What Is Gout?

what is gout

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  • The word gout means “a drop,” derived from the Latin word “gutta” and the old French word “gote”
  • Gout is a type of arthritis wherein patients experience pain, stiffness and inflammation in the joints and other tissues

Gout is a type of arthritis  wherein patients experience pain, stiffness and inflammation in the joints and other tissues. The disease usually attacks your joints in the big toe, but joints in the fingers, knees and hips1 aren’t spared either.2

The word gout means “a drop,” derived from the Latin word “gutta.” People with the disease initially thought that the pain was caused by disproportionate amounts of four types of “humors,” or body fluids said to determine a person’s well-being. The assumption was that the immense pain came from excess amounts of humors that “dropped” into a particular joint.3

Where Does Gout Manifest?

Apart from your joints, gout also affects the bursae in your body. These are thin, slippery sacs that provide some support to the bones and soft tissues. In particular, the olecranon bursa in your elbow and the prepatellar bursa in your kneecap are most prone to gout flare-ups.4 Gout attacks can also spread to the tendon sheaths, or the two membrane layers around tendons,5,6 that are responsible for proper body movement.7

Immediate treatment of this illness is crucial, since complications can arise from it. One is the formation of tophi, or lumps of uric acid, below the skin surrounding an infected joint.8 The Primary Care Dermatology Society notes that these lumps are painful and may result in extensive  soft tissue injuries, joint damage and nerve compression syndromes like carpal tunnel syndrome.9 Other health problems that have been linked to gout include:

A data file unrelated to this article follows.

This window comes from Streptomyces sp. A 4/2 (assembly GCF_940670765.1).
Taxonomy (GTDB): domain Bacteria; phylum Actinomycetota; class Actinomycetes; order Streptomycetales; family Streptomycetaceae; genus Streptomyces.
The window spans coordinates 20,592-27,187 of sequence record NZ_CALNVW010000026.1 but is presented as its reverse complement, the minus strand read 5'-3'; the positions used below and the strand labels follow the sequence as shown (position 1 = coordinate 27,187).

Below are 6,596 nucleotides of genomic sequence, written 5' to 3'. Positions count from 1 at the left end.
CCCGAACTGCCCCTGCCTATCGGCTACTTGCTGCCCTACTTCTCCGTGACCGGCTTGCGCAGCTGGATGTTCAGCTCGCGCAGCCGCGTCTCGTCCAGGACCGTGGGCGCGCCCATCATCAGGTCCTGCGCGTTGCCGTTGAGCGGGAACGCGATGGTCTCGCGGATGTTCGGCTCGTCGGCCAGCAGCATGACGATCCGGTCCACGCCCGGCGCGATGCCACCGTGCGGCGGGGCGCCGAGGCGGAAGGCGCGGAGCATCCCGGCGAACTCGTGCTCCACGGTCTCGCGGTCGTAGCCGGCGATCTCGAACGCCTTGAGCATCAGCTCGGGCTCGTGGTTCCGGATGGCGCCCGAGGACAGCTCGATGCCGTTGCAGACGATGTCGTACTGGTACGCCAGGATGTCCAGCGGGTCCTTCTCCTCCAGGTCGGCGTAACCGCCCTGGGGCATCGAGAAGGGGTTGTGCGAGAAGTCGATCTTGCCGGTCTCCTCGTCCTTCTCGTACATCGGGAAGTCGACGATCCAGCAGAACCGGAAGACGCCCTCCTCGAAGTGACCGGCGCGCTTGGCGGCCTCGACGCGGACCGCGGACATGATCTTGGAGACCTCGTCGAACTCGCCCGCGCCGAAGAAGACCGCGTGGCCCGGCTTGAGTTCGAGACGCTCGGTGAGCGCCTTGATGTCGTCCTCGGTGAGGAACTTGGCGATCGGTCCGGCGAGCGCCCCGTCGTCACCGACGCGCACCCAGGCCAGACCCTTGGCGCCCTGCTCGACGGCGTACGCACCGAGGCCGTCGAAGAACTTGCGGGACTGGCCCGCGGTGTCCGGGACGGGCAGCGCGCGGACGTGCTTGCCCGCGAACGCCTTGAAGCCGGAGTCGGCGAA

Kidney damage because of kidney stones10

Cardiovascular disease11

Dry eye syndrome and cataracts12

Spinal stenosis13

Four Stages of Gout

Take note that there are different stages of gout, namely:14

1. Asymptomatic hyperuricemia: As the name implies, the patient may not notice any signs of gout. However, the body’s uric acid levels are already elevated and some crystals begin to already form in the joint/s.

2. Acute gout or a gout attack: It may be characterized by two factors — a great increase of uric acid levels in the body or movement of gout crystals in the joints due to triggers like alcohol consumption. A symptom of acute gout or gout attack is inflammation and pain at night, lasting for as long as eight to 12 hours. Oftentimes, the patient can feel pain for a few days, but these can resolve in around seven to 10 days.

When a patient has acute gout or a gout attack, preventive care is needed. While some people will never have a second gout attack, the Arthritis Foundation explains that around 60 percent of people who are affected with a gout attack tend to experience another attack in the same year. Meanwhile, 84 percent of patients may encounter this disease in three years.

3. Interval gout: Patients whose conditions are at this stage do not experience pain. This isn’t all good news, since low-level inflammation may already be damaging the joints. It’s said that gout treatment is best done during this period.

4. Chronic gout: If you fail to address high uric acid levels, you are at great risk for chronic gout. At this point, you may notice more gout attacks and prolonged pain. The disease may greatly impair your joints and trigger mobility loss. To address chronic gout, immediate treatment and lifestyle changes are key.

Who Can Be Affected With Gout?

Cases of gout among children and teens are rare as the disease is more prominent in adults, especially men between the ages of 40 and 50. However, women are known to develop gout after menopause,15 because it’s at this stage that their bodies have elevated uric acid levels, and at the same time, don’t have enough estrogen that may help with eliminating the said acid. This imbalance may then predispose a menopausal woman to gout.16

MORE ABOUT GOUT

Gout: Introduction

What Is Gout?

Gout Causes

Gout Types

Gout Symptoms

Gout Treatment

Gout Prevention

Gout Diet

Gout FAQ

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